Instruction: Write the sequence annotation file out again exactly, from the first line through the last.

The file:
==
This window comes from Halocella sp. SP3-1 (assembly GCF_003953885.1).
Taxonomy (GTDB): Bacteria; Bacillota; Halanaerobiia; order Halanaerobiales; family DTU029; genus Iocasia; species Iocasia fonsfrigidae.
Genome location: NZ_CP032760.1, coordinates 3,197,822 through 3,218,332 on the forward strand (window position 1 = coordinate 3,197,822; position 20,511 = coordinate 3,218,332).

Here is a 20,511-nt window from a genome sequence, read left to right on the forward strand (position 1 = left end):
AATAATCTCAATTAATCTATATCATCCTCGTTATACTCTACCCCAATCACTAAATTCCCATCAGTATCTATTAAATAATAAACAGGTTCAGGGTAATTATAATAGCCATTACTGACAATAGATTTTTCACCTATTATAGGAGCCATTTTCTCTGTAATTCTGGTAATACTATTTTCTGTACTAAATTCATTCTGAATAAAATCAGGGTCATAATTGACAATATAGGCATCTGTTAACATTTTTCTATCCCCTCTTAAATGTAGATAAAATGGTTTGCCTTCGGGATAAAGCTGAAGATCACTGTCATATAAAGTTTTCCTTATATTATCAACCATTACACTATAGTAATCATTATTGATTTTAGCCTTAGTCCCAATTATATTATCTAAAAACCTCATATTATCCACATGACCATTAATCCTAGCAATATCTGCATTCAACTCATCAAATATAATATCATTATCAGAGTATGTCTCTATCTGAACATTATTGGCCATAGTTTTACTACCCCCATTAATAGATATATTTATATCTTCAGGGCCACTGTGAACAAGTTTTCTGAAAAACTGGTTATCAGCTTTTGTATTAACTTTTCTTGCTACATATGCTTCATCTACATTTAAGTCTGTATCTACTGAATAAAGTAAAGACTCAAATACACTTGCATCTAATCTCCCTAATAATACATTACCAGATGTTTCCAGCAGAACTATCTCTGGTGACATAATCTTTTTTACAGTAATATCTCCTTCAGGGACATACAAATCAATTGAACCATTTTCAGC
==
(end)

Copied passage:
This window comes from Halocella sp. SP3-1 (assembly GCF_003953885.1).
Taxonomy (GTDB): Bacteria; Bacillota; Halanaerobiia; order Halanaerobiales; family DTU029; genus Iocasia; species Iocasia fonsfrigidae.
Genome location: NZ_CP032760.1, coordinates 3,197,822 through 3,218,332 on the forward strand (window position 1 = coordinate 3,197,822; position 20,511 = coordinate 3,218,332).

Here is a 20,511-nt window from a genome sequence, read left to right on the forward strand (position 1 = left end):
AATAATCTCAATTAATCTATATCATCCTCGTTATACTCTACCCCAATCACTAAATTCCCATCAGTATCTATTAAATAATAAACAGGTTCAGGGTAATTATAATAGCCATTACTGACAATAGATTTTTCACCTATTATAGGAGCCATTTTCTCTGTAATTCTGGTAATACTATTTTCTGTACTAAATTCATTCTGAATAAAATCAGGGTCATAATTGACAATATAGGCATCTGTTAACATTTTTCTATCCCCTCTTAAATGTAGATAAAATGGTTTGCCTTCGGGATAAAGCTGAAGATCACTGTCATATAAAGTTTTCCTTATATTATCAACCATTACACTATAGTAATCATTATTGATTTTAGCCTTAGTCCCAATTATATTATCTAAAAACCTCATATTATCCACATGACCATTAATCCTAGCAATATCTGCATTCAACTCATCAAATATAATATCATTATCAGAGTATGTCTCTATCTGAACATTATTGGCCATAGTTTTACTACCCCCATTAATAGATATATTTATATCTTCAGGGCCACTGTGAACAAGTTTTCTGAAAAACTGGTTATCAGCTTTTGTATTAACTTTTCTTGCTACATATGCTTCATCTACATTTAAGTCTGTATCTACTGAATAAAGTAAAGACTCAAATACACTTGCATCTAATCTCCCTAATAATACATTACCAGATGTTTCCAGCAGAACTATCTCTGGTGACATAATCTTTTTTACAGTAATATCTCCTTCAGGGACATACAAATCAATTGAACCATTTTCAGC